Franois Baroin, a Chirac campaign spokesman, said Mr Chirac could take office by tomorrow, but that the date was up to Mr Mitterrand. The President, who is seriously ill with cancer, may be eager to step down as soon as possible, now his successor has been elected.
Union leaders said strikesawait Mr Chirac if he does not make good on his promises to make jobs and wages his top priorities. Marc Blondel, leader of the Workers Force labour federation, said: "There are 8 million youths who are waiting and it's going to blow."
Mr Chirac's victory over Lionel Jospin was more convincing than the 52.6 per cent to 47.4 per cent result might suggest.Outside Socialist strongholds in north-east and south-west France, Mr Chirac triumphed in a great stretch from the Vende on the Atlantic coast, across to Paris, over to Alsace, on the border with Germany, and down to Marseilles and Nice on the Mediterranean.
He won in 16 of the 20 mainland regions and in Corsica. Mr Jospin's successes were restricted to Haute-Normandie, Picardy and Nord-Pas-de- Calais in the north and the Midi-Pyrnes region in the south.
Out of the 96 metropolitan departments, the most important level of administration below central government, Mr Chirac came first in 70. In 10 departments he scored more than 60 per cent. His biggest triumph was in Alpes-Maritimes, containing Nice, where he won by 65.5 to 34.5 per cent. He took six of Marseilles's eight districts, compared with five when he lost the 1988 election to Mr Mitterrand.
Mr Jospin's best result was in the south-west department of Arige, where he took 59.8 per cent of the vote. This was 4 per cent down on Mr Mitterrand's 1988 result in Arige.
An important factor in Mr Chirac's victory was his 56.1 per cent vote in the Paris region, where almost 4.6 million people cast ballots out of a national total of 31.7 million. As Mayor of Paris for 18 years, leading theGaullist party machine there, Mr Chirac was never in much danger of a bad result.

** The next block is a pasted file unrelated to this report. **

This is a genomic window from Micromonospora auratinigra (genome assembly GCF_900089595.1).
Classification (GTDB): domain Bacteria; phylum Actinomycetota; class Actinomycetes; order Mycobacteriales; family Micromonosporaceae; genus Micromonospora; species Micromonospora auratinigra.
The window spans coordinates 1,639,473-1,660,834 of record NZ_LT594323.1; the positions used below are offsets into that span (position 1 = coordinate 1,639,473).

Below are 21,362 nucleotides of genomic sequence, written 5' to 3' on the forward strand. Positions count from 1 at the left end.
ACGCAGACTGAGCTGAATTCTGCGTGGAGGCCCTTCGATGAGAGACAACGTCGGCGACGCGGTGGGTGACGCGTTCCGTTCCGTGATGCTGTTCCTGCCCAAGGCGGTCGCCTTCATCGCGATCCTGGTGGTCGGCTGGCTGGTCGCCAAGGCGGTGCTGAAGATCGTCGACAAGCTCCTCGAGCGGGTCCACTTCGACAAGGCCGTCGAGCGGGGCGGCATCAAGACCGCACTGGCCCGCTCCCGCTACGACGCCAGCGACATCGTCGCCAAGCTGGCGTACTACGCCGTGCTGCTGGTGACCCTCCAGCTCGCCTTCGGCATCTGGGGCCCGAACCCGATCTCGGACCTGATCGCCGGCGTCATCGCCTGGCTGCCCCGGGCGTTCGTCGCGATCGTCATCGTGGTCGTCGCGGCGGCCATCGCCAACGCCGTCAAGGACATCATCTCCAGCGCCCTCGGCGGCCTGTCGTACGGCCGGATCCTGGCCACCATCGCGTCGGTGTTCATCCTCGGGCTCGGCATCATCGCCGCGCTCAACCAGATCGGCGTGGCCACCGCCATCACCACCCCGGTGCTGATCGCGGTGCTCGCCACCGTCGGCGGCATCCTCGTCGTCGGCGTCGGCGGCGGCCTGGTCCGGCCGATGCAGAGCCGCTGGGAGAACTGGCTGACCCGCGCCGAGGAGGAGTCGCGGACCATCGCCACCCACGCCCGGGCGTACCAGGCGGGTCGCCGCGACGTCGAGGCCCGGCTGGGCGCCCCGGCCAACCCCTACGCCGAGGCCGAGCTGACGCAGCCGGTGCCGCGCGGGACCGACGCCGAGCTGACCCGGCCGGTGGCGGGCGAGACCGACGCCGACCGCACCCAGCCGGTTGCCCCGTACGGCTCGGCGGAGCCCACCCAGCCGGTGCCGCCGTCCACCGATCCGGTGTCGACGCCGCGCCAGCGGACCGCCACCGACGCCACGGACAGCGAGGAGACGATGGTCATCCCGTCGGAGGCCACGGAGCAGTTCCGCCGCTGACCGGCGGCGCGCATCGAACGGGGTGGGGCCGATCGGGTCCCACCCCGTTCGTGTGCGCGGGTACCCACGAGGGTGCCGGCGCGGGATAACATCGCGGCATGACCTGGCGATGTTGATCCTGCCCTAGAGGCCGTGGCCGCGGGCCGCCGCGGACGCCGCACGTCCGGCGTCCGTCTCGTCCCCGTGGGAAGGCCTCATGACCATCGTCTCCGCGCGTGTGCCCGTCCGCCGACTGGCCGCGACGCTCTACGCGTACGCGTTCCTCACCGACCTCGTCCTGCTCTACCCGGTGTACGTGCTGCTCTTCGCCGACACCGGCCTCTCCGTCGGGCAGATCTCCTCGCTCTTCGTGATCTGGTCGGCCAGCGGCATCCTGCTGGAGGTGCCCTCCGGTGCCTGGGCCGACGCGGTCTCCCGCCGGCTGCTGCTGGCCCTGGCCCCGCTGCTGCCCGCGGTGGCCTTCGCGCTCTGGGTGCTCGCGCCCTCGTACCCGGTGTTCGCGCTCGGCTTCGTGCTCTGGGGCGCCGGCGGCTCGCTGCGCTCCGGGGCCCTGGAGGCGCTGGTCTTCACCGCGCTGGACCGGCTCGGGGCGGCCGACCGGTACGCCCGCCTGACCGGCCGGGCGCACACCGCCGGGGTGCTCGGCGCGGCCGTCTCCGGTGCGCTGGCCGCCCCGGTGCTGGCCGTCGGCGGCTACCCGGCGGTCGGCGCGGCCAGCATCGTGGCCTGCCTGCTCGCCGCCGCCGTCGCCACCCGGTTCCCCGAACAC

An example of the way the tide turned against the left was provided in Burgundy, where Mr Chirac reversed the 1988 result in three of the four departments. Dijon, the food and wine centre that voted for Mr Mitterrand in 1988, went to Mr Chirac by 54.5 to 45.5 per cent.
His victory would not have been possible without the support of centre- right voters who had helped Edouard Balladur, the Prime Minister, to score 18.6 per cent in the 23 April first round.
The two Gaullist rivals did not find it easy to patch up their differences, but analysts estimated 80 per cent of Balladur voters switched to Mr Chirac on Sunday. The effect was noticeable in Lyons, where Mr Balladur came top and Mr Chirac third on 23 April, but where Mr Chirac won all 10 city districts on Sunday.
Mr Chirac picked up almost all the 4.7 per cent of first-round votes that went to the anti-Maastricht right-winger, Philippe de Villiers. Mr de Villiers's stronghold is the Vende in the west, where Mr Chirac gained over 60 per cent.
The distribution of the 15 per cent first-round vote that went to Jean- Marie Le Pen, the National Front leader, was more complicated. In southern cities, such as Marseilles, Nice, Toulon and Nmes, where Mr Le Pen scored more than 20 per cent, Mr Chirac attracted enough National Front votes to win comfortably. But in some areas it appeared Mr Le Pen's disclosure that he would cast a blank ballot had an impact. In Alsace, where Mr Le Pen took 25.4 per cent on 23 April, more than 8 per cent of voters cast blank ballots on Sunday.
Immigration of Turks, North Africans and Eastern Europeans is one factor behind this trend.
The national turn-out was 80.5 per cent, but of those who voted, 6 per cent - or almost 1.9 million people - cast blank ballots. This, the highest figure for any presidential election, reflected the continuing influence, albeit negatively expressed of the National Front in French politics.
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